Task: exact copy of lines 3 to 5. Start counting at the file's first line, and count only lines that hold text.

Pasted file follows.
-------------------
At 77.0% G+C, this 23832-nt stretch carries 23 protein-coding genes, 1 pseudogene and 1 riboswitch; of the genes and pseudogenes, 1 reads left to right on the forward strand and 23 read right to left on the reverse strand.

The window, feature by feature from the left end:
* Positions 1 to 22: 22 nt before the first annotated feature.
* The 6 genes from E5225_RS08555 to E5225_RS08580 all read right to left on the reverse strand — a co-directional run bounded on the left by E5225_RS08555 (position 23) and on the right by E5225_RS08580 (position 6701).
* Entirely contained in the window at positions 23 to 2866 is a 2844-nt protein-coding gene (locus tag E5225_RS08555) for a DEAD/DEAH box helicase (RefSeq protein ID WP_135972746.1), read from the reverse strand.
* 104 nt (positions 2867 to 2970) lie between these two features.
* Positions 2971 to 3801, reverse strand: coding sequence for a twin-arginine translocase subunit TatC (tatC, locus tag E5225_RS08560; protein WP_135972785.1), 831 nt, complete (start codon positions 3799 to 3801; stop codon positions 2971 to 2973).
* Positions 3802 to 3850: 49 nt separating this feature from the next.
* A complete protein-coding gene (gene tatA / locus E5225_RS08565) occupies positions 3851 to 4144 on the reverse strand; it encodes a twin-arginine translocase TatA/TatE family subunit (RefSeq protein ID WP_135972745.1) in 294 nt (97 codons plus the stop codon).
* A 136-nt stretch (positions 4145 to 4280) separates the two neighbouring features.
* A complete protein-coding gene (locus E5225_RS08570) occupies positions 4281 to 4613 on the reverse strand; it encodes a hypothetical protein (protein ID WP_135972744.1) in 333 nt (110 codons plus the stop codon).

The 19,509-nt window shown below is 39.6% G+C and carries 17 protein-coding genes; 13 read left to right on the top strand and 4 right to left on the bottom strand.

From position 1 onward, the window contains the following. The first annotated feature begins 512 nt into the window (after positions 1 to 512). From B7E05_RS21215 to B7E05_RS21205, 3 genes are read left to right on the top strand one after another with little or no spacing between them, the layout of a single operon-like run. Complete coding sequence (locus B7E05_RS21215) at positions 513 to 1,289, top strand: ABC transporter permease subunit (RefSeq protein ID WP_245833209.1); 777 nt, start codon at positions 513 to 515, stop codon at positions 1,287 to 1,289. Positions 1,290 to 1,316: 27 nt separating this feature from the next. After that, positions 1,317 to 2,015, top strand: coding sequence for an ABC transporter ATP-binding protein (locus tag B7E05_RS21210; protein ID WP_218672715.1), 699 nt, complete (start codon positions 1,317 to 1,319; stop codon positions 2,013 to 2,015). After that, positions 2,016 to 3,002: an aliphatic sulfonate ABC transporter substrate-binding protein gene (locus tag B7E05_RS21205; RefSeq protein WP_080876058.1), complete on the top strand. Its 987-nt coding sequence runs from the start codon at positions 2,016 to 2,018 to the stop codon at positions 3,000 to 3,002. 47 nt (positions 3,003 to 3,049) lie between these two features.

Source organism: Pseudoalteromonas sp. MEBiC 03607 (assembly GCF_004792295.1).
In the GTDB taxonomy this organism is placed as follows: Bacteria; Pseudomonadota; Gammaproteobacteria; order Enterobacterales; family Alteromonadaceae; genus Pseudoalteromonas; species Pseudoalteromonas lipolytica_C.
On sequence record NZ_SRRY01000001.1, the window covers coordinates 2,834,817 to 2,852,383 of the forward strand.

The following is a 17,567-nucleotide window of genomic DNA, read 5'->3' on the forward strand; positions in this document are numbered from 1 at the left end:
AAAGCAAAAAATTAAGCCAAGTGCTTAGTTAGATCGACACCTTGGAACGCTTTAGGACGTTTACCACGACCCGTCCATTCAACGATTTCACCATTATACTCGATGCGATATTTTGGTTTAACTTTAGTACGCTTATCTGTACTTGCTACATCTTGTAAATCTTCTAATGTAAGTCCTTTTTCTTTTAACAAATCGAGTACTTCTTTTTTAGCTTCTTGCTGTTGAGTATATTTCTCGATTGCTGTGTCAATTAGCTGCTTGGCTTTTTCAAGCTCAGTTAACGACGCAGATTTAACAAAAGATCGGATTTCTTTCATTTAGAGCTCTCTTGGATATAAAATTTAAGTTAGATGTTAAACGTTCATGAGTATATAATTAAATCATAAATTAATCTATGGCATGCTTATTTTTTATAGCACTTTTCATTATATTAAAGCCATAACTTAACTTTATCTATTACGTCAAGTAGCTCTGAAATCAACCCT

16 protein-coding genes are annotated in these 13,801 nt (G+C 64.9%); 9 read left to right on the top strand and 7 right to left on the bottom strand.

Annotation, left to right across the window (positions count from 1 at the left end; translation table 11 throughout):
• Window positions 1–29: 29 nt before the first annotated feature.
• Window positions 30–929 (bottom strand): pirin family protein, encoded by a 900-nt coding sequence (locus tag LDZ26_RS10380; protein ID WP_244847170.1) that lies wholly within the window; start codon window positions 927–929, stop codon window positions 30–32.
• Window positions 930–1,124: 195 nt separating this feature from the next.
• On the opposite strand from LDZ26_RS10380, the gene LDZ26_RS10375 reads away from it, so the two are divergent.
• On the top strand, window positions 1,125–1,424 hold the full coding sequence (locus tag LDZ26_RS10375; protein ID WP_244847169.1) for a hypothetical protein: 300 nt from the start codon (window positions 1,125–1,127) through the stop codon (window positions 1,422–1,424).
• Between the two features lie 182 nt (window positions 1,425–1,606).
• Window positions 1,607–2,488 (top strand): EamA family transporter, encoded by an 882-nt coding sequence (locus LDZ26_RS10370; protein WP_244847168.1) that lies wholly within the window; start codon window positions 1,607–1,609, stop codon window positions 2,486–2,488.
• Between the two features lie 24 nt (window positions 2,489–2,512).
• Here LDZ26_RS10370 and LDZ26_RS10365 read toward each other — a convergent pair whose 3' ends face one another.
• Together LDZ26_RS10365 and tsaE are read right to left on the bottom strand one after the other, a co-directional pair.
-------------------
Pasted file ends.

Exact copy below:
* Positions 1 to 22: 22 nt before the first annotated feature.
* The 6 genes from E5225_RS08555 to E5225_RS08580 all read right to left on the reverse strand — a co-directional run bounded on the left by E5225_RS08555 (position 23) and on the right by E5225_RS08580 (position 6701).
* Entirely contained in the window at positions 23 to 2866 is a 2844-nt protein-coding gene (locus tag E5225_RS08555) for a DEAD/DEAH box helicase (RefSeq protein ID WP_135972746.1), read from the reverse strand.